BOB S 19 2.6k
23 Sep 2002 11:15PM
Sorry I forgot to say I use a Minolta Scan Elite II and a Epson 1290 printer
mpdragon 19 22
23 Nov 2002 5:42PM
Hi - just spotted this rather old thread. I've got the same as Steve21, Elements (though version 2)& an 890, plus an Olympus C700 camera. My other half has Photoshop 7, an Epson photo Ex & a Canon S30. We took an identical photo, standing side by side, both our monitors are calibrated with Adobe Gamma, & we use the same paper and identical print settings. We then printed both images on each system. On my set up, his photo is fine while mine is sort of reddish purple, but both are ok on his printer.

I've checked drivers for the 890, but it seems I have the latest one. Does this info pinpoint where the problem lies? I seem to get better results if I reduce the magenta by 20, but this doesn't explain why his prints are ok on my 890!

icctech 19 1
30 Nov 2002 10:48PM

I have to agree with Bob S. A closed loop approach to correcting color is not the best way to go. The best way to get all of your devices communicating color effectively is to create a custom ICC profile for each device (with profiling software, not by eye), and in the case of your printer - a profile for every combination of paper and resolution setting you plan on using. Monaco EZcolor is the reigning champion on the low end and it works great for most inkjet printers unless they are wide format, dye sublimation or pigment based. Profiles can also be purchased from companies like ProfileCity, but that's a one shot deal and you basically throw your money down the drain if something goes wrong in the profiling process.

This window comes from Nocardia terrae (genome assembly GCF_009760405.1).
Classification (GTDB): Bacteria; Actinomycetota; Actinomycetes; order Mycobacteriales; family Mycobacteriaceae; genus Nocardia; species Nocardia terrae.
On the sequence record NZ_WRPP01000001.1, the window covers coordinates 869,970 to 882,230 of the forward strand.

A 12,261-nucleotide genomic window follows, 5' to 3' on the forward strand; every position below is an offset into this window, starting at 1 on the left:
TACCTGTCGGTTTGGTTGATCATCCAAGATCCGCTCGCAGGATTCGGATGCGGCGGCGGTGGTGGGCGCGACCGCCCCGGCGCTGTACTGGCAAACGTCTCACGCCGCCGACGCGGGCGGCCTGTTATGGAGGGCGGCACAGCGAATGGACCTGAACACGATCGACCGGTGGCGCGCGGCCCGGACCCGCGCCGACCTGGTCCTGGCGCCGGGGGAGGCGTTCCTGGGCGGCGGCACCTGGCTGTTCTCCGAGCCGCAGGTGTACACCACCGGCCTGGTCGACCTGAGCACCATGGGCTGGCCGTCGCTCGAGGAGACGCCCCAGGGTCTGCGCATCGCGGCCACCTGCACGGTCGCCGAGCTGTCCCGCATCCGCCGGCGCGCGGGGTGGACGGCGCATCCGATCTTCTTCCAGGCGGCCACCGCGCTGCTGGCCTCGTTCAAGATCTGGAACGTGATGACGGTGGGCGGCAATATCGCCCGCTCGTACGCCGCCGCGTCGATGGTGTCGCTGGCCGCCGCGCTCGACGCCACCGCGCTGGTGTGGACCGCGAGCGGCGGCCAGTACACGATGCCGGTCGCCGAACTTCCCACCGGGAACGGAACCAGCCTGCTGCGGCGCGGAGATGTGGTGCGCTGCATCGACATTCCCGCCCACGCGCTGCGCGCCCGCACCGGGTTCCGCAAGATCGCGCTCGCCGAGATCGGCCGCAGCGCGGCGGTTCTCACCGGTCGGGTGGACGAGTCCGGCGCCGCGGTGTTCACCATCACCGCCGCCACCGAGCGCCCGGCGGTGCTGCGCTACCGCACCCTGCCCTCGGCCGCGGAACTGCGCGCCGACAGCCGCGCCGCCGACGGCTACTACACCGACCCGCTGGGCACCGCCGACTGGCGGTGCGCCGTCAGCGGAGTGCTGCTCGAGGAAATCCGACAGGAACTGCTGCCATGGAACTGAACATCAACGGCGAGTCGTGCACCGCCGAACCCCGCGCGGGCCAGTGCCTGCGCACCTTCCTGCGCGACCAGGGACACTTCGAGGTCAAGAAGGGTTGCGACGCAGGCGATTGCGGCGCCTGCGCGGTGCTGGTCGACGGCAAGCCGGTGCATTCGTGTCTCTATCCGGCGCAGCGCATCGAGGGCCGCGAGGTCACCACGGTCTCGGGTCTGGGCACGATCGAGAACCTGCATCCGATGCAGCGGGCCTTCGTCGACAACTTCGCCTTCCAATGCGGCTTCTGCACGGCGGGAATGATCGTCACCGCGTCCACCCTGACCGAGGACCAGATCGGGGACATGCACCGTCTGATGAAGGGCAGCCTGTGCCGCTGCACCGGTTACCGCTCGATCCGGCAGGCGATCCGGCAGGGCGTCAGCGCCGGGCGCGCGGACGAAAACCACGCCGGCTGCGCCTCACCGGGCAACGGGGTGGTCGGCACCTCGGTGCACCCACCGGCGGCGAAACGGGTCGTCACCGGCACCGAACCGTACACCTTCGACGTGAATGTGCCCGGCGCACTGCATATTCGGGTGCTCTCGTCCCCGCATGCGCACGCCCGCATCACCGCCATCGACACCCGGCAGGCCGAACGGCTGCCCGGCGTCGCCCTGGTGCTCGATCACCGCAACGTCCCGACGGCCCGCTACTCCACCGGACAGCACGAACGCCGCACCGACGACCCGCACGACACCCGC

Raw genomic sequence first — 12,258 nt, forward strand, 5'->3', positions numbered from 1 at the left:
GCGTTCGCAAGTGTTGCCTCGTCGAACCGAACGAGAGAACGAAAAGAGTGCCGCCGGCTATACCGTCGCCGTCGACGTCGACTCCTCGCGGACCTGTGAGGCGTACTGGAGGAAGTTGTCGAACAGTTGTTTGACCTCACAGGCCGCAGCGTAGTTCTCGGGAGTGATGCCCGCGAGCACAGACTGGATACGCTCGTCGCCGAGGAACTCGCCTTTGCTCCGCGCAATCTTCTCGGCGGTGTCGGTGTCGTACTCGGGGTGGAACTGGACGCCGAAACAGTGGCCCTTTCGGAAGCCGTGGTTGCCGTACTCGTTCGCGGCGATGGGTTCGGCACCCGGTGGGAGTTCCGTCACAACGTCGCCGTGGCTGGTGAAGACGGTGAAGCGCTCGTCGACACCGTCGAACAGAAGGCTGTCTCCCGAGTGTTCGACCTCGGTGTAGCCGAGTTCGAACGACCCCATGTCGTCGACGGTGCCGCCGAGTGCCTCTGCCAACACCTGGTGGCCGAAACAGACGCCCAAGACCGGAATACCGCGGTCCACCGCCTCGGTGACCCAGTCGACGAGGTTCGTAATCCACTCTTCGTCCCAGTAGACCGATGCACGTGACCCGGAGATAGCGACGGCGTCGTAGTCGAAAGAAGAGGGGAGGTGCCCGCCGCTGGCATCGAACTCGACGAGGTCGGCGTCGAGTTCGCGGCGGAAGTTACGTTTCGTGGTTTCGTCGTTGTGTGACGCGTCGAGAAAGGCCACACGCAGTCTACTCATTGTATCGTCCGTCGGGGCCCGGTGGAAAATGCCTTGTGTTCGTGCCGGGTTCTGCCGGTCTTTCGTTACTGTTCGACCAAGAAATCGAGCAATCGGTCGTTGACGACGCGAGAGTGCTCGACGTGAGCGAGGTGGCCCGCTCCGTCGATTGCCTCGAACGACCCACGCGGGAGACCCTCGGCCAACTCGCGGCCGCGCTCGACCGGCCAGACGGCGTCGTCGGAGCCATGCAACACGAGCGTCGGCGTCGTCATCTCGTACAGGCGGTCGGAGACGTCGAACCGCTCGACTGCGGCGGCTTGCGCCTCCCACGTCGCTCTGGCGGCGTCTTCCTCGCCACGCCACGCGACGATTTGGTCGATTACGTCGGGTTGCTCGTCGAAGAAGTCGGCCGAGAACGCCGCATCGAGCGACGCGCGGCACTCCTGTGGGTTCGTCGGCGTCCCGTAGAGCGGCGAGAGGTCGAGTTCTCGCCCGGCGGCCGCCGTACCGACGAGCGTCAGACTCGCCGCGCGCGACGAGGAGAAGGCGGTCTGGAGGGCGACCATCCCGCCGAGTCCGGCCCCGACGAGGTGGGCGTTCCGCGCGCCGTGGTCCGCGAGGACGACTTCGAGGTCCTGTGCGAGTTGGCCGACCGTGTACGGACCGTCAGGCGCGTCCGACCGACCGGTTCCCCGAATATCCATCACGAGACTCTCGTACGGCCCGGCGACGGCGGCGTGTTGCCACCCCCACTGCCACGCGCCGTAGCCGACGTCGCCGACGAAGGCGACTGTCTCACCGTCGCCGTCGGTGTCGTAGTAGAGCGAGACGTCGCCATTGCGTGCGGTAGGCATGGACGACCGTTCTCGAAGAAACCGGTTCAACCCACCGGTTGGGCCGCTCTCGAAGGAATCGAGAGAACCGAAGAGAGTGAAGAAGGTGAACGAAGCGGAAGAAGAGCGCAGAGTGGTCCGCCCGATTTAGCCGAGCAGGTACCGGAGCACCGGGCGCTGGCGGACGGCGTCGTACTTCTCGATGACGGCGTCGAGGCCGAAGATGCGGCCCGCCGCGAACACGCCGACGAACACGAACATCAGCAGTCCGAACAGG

A note about the Gamut Warning in PS: gamut warning works off the default CMYK space chosen in your Photoshop color settings. Most print drivers convert RGB data to CMYK data, which means that your profile will be an RGB profile and your gamut warning will be ineffective. Even though your printer uses CMYK inks, the characteristics of those inks on your paper will be very different from those defined by the generic CMYK profiles supplied by Photoshop. You can use the soft proofing feature in Photoshop, however (by selecting your custom profile under View/Proof Setup/Custom) to see a very accurate preview of how your out-of-gamut colors will be remapped.


Sign In

You must be a member to leave a comment.

ePHOTOzine, the web's friendliest photography community.

Join For Free

Upload photos, chat with photographers, win prizes and much more.